Thu, Apr 27, 3:58pm by Poker Guru
In mathematics there are something called transitive relations. One classic example is that if A > B and B > C then A > C. Poker is a complex game and some things are transitive and some are not. One example of transitivity is the hand ranking. If hand A beats hand B and hand B beats hand C, then hand A must beat hand C. Am I boring you already? Sorry, it is the math geek in me. I promise it will get more interesting.
Transitive relations are pretty intuitive but let us look at some examples of relations that are not transitive. One classic poker example is that in an all-in situation pre-flop AK is a favourite against JT, JT is a favourite against pocket deuces but AK is not a favourite against pocket deuces. Have you seen this example before? If not, I am sure it is a little mind-boggling.
AK is a 62-63% favourite against JT (depending on the suits), JT is 51-54% favourite against 22, and 22 is a 51-53% favourite against AK. Do you have any practical use for this knowledge at the poker table? Not really.
You can use it to make some money from your friends though. Put the above three hands on the table, ask one of your friends to pick the hand he likes the best and then you pick the hand which is a favourite over your friend’s pick and bet him 20 dollars you will win. Then you deal a flop, turn and river and hopefully win the bet. At least you will be the favourite.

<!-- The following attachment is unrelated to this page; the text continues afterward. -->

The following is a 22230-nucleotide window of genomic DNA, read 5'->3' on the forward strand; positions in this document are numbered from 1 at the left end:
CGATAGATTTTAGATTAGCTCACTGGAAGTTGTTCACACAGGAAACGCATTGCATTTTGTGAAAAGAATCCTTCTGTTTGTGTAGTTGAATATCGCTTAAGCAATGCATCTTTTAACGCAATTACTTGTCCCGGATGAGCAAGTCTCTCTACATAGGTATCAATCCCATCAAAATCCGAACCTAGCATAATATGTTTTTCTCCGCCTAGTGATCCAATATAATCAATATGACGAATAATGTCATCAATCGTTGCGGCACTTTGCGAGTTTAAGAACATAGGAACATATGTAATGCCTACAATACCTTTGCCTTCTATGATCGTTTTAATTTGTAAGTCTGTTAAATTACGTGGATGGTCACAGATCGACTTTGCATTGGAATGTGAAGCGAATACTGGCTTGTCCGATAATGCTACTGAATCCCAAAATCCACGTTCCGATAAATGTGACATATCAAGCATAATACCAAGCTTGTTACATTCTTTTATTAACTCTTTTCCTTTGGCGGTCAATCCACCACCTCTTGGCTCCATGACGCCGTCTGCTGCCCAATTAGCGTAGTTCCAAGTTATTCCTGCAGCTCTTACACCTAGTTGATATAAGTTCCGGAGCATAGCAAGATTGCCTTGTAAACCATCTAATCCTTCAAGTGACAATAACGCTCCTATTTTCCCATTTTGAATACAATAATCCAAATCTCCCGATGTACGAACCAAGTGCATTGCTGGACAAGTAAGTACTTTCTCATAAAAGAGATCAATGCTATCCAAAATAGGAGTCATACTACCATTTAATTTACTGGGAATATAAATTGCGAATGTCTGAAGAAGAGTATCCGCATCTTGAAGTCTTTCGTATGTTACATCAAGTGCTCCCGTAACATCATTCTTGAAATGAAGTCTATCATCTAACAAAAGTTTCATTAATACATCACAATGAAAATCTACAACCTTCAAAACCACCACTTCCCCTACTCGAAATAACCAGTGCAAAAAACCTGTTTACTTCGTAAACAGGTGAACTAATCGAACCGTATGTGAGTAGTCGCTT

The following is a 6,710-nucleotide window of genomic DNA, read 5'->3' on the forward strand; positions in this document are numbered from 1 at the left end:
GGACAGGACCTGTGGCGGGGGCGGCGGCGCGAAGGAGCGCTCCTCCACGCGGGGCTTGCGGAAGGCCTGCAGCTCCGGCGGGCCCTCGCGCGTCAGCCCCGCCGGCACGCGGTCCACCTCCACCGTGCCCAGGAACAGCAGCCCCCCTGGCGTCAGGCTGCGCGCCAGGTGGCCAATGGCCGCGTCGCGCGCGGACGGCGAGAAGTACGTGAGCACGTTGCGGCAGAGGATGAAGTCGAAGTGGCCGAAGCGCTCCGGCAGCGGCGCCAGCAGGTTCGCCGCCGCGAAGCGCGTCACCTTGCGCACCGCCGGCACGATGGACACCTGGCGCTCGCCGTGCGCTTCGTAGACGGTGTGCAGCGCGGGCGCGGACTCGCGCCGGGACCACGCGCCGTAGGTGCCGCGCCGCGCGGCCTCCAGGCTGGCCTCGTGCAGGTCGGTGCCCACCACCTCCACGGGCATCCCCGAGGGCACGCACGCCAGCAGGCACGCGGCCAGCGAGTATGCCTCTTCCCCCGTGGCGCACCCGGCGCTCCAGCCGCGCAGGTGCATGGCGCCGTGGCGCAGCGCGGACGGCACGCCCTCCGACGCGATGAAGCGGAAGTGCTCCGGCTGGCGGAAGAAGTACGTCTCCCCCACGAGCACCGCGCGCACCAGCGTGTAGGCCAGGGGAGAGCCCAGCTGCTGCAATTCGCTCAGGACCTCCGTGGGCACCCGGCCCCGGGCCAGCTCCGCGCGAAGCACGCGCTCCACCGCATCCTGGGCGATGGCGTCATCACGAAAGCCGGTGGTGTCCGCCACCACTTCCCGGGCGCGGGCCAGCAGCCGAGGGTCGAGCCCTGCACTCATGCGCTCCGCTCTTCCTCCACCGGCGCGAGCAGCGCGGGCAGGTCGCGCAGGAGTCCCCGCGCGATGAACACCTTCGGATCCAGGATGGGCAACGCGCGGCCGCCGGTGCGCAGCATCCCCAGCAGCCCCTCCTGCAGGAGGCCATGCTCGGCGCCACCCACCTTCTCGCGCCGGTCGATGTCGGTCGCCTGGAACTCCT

Warning: Do not do it three-ways though. In a three-way all-in situation with the above hands AK is the favourite.
How about players? If player A is better than player B and player B is better than player C, does that mean that player A will beat player C? Not necessarily. Poker is a very complex game, and player C’s style may not fit player A. Of course, if player A is Phil Ivey, player B is you or me, and player C is a beginner, then the relations are definitely transitive.
If player A is good at adapting to different playing styles he should be able to beat both player B and C. But suppose player A and B play in the same regular home game, and player A is the strongest player in that group. Then there is no reason for player A to change his style—he has found a style that works well in that game. Against a random group of players, player B might still be the stronger player.
You do not need to be good to make money from poker. Just make sure that you are better than the players you play against.
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